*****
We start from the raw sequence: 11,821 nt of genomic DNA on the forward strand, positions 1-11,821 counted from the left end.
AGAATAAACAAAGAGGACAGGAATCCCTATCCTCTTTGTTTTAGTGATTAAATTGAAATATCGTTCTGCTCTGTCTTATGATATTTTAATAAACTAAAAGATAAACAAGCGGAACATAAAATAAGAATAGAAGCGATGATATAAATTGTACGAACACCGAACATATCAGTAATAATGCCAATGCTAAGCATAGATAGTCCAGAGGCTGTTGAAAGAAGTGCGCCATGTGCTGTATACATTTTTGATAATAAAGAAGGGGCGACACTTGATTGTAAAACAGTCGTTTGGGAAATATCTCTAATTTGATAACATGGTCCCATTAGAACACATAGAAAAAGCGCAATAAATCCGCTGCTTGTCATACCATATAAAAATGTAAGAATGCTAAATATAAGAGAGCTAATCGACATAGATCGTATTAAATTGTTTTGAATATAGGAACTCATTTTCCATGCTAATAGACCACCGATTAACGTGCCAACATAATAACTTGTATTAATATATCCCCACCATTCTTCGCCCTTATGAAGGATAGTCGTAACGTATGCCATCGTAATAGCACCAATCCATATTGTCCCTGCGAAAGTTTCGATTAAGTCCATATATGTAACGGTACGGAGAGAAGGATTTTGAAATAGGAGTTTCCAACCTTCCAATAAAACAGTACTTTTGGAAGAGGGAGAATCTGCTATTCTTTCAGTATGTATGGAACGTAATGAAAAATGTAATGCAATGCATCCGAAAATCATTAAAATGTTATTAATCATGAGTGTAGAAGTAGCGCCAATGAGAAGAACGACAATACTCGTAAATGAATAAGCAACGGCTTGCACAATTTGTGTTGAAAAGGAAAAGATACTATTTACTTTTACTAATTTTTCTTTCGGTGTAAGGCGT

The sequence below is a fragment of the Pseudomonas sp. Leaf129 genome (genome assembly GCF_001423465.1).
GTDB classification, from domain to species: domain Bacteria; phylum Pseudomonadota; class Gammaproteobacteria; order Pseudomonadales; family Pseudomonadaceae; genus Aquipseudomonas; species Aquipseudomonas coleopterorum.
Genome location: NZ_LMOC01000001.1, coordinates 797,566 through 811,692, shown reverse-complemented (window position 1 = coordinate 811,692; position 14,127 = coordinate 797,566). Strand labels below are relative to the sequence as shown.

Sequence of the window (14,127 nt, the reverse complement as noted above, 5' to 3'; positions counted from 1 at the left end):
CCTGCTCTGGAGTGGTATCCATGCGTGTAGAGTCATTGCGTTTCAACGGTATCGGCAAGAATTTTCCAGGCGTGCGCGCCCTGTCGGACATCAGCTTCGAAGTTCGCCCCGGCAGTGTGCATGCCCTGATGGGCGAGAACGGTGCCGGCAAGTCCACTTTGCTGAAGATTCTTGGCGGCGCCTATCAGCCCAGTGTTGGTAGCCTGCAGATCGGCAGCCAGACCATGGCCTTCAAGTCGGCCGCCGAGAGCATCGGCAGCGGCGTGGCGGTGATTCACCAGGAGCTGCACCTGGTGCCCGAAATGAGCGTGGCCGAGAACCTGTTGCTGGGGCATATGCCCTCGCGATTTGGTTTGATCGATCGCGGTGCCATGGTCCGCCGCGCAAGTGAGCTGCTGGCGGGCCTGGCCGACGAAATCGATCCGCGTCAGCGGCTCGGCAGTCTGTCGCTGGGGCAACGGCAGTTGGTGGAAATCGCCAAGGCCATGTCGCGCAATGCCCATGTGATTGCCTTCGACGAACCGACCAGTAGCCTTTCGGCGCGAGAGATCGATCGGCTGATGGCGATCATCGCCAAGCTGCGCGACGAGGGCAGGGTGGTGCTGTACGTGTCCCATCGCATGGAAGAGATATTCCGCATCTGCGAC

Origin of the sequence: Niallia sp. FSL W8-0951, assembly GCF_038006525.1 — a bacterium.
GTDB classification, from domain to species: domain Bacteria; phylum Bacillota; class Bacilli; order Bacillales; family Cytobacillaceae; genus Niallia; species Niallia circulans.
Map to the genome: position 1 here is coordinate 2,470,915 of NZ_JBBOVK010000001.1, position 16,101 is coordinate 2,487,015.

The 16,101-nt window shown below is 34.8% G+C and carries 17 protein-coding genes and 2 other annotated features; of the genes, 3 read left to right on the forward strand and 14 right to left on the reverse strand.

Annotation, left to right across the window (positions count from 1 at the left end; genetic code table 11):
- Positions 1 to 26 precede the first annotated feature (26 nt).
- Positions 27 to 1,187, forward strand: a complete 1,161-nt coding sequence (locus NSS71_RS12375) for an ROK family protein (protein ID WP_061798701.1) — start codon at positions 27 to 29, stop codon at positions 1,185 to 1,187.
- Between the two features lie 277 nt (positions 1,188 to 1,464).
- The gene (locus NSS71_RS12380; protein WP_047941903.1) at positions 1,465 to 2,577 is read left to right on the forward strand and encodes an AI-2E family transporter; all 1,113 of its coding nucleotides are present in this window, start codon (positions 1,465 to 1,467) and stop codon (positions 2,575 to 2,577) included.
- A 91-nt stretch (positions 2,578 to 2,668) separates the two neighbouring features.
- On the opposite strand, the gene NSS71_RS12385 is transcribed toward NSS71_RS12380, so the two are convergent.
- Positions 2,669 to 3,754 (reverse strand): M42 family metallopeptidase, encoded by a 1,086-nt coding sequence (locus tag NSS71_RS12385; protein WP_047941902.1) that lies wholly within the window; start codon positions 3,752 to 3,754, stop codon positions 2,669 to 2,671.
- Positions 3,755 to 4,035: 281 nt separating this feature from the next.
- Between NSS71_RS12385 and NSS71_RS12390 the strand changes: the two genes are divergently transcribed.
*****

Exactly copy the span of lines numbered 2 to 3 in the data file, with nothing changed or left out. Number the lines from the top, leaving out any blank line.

AGAATAAACAAAGAGGACAGGAATCCCTATCCTCTTTGTTTTAGTGATTAAATTGAAATATCGTTCTGCTCTGTCTTATGATATTTTAATAAACTAAAAGATAAACAAGCGGAACATAAAATAAGAATAGAAGCGATGATATAAATTGTACGAACACCGAACATATCAGTAATAATGCCAATGCTAAGCATAGATAGTCCAGAGGCTGTTGAAAGAAGTGCGCCATGTGCTGTATACATTTTTGATAATAAAGAAGGGGCGACACTTGATTGTAAAACAGTCGTTTGGGAAATATCTCTAATTTGATAACATGGTCCCATTAGAACACATAGAAAAAGCGCAATAAATCCGCTGCTTGTCATACCATATAAAAATGTAAGAATGCTAAATATAAGAGAGCTAATCGACATAGATCGTATTAAATTGTTTTGAATATAGGAACTCATTTTCCATGCTAATAGACCACCGATTAACGTGCCAACATAATAACTTGTATTAATATATCCCCACCATTCTTCGCCCTTATGAAGGATAGTCGTAACGTATGCCATCGTAATAGCACCAATCCATATTGTCCCTGCGAAAGTTTCGATTAAGTCCATATATGTAACGGTACGGAGAGAAGGATTTTGAAATAGGAGTTTCCAACCTTCCAATAAAACAGTACTTTTGGAAGAGGGAGAATCTGCTATTCTTTCAGTATGTATGGAACGTAATGAAAAATGTAATGCAATGCATCCGAAAATCATTAAAATGTTATTAATCATGAGTGTAGAAGTAGCGCCAATGAGAAGAACGACAATACTCGTAAATGAATAAGCAACGGCTTGCACAATTTGTGTTGAAAAGGAAAAGATACTATTTACTTTTACTAATTTTTCTTTCGGTGTAAGGCGT

The sequence below is a fragment of the Pseudomonas sp. Leaf129 genome (genome assembly GCF_001423465.1).